Venue H10-31.

Nov. 12

Casper de Vries (Erasmus Universiteit Rotterdam)


The herodotus paradox

The Babylonian bridal auction, described by Herodotus, is regarded as one of the earliest uses of an auction in history. Yet, to our knowledge, the literature lacks a formal equilibrium analysis of this auction. We provide such an analysis for the two-player case with complete and incomplete information, and in so doing identify what we call the "Herodotus Paradox."

Time: 12:00h.

Oct. 29

Frank Karsten (Technical University of Eindhoven)


Analysis of resource pooling games via a new extension of the Erlang loss function.

We study a situation where several independent service firms, such as call centers, hold a number of servers for their customer populations. Each firm is modeled as an Erlang loss system and faces holding costs for their servers and penalty costs for lost customers. The firms may collaborate by full pooling of their servers and individual customer streams. We examine the allocation of costs of the pooled system amongst the firms by formulating a cooperative cost game in which each coalition optimizes the number of servers. We identify a cost allocation that is in the core of this game, i.e., no subset of firms has an incentive to split off and form a separate pooling group. For our analysis we define a new extension of the Erlang loss function to a non-integral number of servers and establish several of its properties.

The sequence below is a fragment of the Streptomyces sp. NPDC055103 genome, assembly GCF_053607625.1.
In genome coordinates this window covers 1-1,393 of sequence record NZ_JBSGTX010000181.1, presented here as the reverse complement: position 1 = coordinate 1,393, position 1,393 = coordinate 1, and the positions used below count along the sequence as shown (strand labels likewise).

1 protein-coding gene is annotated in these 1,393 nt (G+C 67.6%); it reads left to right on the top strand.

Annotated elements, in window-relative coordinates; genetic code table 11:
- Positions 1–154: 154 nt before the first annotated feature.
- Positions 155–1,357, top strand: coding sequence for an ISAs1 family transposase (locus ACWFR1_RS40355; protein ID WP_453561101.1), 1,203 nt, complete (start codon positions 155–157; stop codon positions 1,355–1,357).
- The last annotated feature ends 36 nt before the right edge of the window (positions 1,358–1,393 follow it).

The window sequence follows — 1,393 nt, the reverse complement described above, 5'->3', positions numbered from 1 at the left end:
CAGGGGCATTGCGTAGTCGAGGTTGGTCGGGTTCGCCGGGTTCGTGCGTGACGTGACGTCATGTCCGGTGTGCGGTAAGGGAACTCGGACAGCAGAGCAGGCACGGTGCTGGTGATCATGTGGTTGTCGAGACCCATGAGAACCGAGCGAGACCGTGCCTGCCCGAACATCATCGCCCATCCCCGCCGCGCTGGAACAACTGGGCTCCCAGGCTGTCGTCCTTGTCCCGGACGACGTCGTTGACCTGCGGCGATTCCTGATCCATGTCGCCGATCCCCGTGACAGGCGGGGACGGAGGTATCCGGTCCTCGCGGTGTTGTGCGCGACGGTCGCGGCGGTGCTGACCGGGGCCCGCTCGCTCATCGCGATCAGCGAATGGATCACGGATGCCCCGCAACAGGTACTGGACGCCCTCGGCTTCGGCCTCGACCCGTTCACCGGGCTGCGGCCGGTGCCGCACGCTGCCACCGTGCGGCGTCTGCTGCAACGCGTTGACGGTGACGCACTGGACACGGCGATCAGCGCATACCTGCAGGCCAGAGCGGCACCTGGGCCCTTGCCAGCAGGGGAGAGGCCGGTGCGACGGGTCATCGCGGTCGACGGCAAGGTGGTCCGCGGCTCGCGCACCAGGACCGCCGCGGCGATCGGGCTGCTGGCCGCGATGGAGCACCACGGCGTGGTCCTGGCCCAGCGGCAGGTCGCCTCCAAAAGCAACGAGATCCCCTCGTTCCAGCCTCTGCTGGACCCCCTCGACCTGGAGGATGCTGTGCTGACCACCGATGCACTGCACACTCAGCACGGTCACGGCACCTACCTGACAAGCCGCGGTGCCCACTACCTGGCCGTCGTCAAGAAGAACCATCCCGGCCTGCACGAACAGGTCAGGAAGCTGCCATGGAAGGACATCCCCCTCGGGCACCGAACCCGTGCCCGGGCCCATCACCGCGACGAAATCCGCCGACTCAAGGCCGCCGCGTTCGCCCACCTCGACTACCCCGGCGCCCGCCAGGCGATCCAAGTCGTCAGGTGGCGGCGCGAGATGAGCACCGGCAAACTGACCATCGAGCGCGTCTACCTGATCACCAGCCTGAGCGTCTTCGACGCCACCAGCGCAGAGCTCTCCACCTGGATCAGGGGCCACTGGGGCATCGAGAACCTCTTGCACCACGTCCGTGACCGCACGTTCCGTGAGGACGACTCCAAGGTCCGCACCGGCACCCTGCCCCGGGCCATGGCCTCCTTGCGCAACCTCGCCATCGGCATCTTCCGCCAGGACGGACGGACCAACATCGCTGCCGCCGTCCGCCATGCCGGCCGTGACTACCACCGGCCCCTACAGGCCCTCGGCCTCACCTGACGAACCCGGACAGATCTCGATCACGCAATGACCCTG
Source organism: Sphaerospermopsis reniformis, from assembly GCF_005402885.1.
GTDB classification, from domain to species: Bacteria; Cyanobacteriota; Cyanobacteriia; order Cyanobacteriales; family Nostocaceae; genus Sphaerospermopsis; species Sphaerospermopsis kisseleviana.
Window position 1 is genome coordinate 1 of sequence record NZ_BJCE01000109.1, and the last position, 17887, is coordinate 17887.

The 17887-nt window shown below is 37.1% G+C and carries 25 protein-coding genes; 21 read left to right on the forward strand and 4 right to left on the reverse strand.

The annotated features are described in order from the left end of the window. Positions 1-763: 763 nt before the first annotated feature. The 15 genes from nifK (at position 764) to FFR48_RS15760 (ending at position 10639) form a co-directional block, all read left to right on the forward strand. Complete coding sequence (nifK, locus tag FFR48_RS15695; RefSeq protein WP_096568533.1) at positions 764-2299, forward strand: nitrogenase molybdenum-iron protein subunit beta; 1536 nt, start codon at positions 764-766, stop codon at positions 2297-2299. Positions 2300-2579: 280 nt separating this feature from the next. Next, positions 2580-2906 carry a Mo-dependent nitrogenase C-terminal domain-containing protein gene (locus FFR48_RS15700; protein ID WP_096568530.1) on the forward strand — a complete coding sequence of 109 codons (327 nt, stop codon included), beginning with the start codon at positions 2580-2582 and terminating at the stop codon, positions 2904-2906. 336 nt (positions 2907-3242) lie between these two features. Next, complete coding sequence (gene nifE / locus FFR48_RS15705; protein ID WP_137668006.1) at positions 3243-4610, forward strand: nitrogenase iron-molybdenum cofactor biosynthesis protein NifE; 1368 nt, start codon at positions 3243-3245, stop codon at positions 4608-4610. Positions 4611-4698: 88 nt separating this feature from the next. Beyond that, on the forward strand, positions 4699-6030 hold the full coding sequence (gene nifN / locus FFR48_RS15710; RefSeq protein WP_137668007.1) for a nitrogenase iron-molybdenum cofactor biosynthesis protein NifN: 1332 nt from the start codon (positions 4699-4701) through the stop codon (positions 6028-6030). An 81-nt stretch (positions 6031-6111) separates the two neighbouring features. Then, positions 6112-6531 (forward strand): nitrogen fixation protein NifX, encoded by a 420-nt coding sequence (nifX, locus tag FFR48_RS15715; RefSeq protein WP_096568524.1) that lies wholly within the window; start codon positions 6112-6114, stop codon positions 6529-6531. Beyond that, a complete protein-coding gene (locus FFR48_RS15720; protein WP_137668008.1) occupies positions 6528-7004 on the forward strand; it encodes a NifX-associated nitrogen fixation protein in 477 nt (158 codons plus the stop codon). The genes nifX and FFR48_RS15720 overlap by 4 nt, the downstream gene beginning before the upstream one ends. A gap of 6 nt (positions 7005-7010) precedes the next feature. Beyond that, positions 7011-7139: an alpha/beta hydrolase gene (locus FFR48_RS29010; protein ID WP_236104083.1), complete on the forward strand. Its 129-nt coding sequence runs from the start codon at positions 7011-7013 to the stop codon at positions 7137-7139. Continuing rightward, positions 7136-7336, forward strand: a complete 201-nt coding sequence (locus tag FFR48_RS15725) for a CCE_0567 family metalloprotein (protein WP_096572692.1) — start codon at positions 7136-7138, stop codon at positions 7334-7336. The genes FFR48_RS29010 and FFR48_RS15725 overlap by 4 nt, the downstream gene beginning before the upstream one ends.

Time: 12:00h.

Apr. 16

Anita Schöbel (Georg-August Universität Göttingen)


New approaches to Robust Optimization

Many practical problems suffer from inaccurate, missing, or unreliable input data. This is a severe problem, since even small changes can make an optimal solution completely useless for practice. Robust optimization approaches try to hedge against uncertain data. The goal is to find solutions which are good for all scenarios contained in some given uncertainty set.

In this talk we will give an overview about models on robust optimization including the "classical" concepts as well as the more recent concepts of light robustness and recovery robustness. We will then present a new generic approach which enables us to generate robust solutions if a solution procedure for the certain optimization problem is known. Properties and first numerical results will be presented.

We will also discuss the applicability of the various approaches in particular with respect to applications occurring in public transportation such as line planning, timetabling, and delay management.




Remy Spliet
Room: 11-05
Phone: 010-4081342